Although Medicare has been available since it was enacted, not all seniors were able to benefit from it. As per the National Academy of Social Insurance, only half of the elderly U.S. residents got the health insurance at that time. Some elderly did not get health insurance because of the beliefs that are not true.

Believe it or not, these myths have been around since Medicare has been enacted. This article will uncover the truth about Medicare.

1. Seniors Who Live Longer Will Make Medicare Bankrupt

Cost of caring for seniors is a major concern of many countries today. Many people theorized that seniors who live longer will make Medicare bankrupt soon. However, some studies have debunked this myth.

As per the recent studies carried by experts have drawn significant contusion that most of the expenses the belongs to long term care such as assisted living facility, nursing home and custodial care are increasing every day . And “The older people get, the more ill they become” is a myth that has been debunked by the new studies. It shows seniors living longer are the ones who save Medicare money.

2. Medicare Provides Living and Home Care

Many seniors think that Medicare will cover all their needs. Although Medicare provides convenience through covering some medical expenses, assisted living and home are not among expenses to be covered by the program.

If the program includes assisted living, there will be many changes coming, including the cost, thus making the health program more expensive.

3. Jobless are Not Qualified to Get Medicare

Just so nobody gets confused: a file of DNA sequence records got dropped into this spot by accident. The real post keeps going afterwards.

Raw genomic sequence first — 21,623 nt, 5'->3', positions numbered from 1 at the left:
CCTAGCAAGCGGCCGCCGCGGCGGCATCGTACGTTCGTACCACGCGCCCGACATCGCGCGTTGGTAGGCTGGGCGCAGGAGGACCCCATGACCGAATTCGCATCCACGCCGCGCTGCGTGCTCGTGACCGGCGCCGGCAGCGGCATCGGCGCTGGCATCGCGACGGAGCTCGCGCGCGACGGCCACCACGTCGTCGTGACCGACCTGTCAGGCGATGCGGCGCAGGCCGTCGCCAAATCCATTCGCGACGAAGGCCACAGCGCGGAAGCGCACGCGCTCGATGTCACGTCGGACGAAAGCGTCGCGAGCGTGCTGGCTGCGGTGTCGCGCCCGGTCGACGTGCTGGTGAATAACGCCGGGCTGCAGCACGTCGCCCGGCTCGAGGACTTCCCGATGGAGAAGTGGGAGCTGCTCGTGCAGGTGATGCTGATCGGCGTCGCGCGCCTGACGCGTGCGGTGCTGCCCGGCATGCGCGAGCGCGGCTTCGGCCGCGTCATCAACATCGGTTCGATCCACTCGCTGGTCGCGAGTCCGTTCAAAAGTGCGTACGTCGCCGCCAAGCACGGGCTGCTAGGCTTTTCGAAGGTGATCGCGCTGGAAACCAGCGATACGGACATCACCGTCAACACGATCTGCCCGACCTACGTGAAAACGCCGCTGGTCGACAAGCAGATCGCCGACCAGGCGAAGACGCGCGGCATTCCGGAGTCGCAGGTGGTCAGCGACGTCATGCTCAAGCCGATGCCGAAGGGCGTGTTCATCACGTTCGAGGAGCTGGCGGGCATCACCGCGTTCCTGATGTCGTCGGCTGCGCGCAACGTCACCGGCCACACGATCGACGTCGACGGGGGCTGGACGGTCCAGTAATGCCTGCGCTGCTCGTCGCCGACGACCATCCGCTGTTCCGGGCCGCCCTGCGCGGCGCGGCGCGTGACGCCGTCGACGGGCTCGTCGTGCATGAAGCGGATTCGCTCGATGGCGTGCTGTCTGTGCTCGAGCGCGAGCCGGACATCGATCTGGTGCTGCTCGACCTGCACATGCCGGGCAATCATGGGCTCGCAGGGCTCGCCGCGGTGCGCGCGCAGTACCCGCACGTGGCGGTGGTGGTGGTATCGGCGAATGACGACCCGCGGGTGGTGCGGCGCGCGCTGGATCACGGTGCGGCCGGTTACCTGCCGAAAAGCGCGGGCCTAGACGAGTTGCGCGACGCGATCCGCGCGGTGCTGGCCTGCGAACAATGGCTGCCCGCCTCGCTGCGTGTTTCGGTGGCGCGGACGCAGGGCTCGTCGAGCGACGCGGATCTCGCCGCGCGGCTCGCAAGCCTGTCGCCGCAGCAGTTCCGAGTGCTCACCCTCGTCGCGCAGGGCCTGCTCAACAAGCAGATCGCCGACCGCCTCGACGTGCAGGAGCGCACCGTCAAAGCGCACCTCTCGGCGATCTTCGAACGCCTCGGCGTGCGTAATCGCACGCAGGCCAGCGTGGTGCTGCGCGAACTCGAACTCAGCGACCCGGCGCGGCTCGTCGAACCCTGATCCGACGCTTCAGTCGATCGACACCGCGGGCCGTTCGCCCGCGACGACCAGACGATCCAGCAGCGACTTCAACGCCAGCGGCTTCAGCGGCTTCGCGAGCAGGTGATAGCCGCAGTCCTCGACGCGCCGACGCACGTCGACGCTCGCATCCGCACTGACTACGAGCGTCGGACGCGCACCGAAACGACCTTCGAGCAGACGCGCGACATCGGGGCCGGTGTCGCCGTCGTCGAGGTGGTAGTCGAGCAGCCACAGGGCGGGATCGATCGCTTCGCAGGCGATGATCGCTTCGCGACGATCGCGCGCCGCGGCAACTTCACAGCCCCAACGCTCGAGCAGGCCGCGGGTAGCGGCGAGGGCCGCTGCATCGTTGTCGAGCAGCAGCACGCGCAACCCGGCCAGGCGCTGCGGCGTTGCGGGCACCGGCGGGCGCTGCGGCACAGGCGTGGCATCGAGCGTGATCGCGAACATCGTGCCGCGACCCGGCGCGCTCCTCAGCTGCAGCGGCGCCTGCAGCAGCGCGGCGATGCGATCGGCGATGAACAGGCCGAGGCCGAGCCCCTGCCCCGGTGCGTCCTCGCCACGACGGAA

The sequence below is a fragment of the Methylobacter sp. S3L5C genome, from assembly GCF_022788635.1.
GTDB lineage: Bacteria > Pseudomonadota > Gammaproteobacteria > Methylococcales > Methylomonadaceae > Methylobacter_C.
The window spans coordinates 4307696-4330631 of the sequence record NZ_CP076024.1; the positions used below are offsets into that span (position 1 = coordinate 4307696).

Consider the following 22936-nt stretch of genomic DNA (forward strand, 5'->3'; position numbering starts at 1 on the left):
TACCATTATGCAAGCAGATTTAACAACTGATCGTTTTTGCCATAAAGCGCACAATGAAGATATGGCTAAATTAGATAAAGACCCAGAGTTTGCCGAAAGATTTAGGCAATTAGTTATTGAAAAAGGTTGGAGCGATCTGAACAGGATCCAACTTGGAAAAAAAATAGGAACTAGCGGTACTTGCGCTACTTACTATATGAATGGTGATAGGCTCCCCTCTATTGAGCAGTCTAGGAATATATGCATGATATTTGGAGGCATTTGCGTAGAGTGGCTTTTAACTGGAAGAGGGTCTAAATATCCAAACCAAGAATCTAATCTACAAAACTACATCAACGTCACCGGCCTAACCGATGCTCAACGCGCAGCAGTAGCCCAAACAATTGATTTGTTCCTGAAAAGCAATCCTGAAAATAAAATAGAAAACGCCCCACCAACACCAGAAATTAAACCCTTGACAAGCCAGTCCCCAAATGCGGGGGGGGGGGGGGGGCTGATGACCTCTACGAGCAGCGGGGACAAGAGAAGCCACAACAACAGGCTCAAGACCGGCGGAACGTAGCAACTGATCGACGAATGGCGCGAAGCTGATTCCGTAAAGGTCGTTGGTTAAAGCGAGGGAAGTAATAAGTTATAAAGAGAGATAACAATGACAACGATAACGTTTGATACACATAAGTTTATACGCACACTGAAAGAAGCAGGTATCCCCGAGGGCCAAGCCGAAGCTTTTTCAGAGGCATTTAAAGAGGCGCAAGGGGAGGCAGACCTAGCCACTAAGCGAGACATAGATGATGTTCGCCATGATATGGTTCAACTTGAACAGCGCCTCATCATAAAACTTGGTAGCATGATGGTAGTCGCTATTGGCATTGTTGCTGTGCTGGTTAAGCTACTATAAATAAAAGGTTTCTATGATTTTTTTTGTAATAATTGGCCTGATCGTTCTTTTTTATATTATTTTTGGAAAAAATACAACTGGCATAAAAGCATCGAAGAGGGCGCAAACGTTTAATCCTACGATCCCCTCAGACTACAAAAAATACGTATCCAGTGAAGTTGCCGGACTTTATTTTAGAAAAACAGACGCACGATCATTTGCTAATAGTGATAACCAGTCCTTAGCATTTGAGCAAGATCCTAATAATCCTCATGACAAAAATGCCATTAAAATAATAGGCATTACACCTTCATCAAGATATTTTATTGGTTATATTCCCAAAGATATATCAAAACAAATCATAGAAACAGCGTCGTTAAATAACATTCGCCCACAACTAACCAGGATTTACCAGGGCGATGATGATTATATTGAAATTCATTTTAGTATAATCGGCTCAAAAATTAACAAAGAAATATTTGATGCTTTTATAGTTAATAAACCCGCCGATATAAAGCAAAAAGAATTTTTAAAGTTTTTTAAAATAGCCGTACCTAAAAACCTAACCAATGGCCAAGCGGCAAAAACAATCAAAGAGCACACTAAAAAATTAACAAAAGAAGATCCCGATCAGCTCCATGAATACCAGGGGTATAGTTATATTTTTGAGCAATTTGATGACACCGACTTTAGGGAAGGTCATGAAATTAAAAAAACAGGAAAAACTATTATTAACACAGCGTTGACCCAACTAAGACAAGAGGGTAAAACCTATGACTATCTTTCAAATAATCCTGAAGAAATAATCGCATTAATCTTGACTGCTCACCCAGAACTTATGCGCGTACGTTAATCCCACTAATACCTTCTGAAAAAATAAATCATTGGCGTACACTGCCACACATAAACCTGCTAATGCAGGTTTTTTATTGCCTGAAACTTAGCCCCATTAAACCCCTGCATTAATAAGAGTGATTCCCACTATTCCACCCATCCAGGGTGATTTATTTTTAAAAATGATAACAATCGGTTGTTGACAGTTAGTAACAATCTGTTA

A person is indeed required to around ten years of work to qualify for Medicare Part A with no premium. But it does not mean that homemakers are not qualified to get a Medicare plan. Medicare allows homemakers to obtain no-charge Medicare Part A coverage through the work record of their spouses.

Apart from that, one of the requirements to get Medicare is applicant should be 65 or older, and the working spouse should be at least 62. You could pay $232-$422 a month for Medicare Part A, depending on the years spent working in a corporation. If the total work hours have met the requirements, there is no need to pay a premium for Part A.

4. Medicare and Medicaid are The Same

Although they sound alike and, most people think they are the same, the two programs have a lot of differences. As mentioned above, Medicaid is created for underprivileged Americans of all ages, while Medicare is age-based federal health insurance program that guarantees coverage for individuals ages 65 and over.

5. The Affordable Care Act Made Some Changes to Medicare

The Affordable Care Act (ACA) did not make any drastic cuts to Medicare benefits and cut down on costs. ACA ensures seniors will get preventive services to avoid chronic conditions like high blood pressure or coronary artery disease, according to Forbes. ACA did indeed cut Medicare funds by $716 billion over ten years. However, those cuts only affect providers, not their recipients. 

Tons of articles have uncovered the truth behind Medicare. However, the myths will not quickly die because there are people who are keeping it alive by spreading the news without proof on social media or through blogs.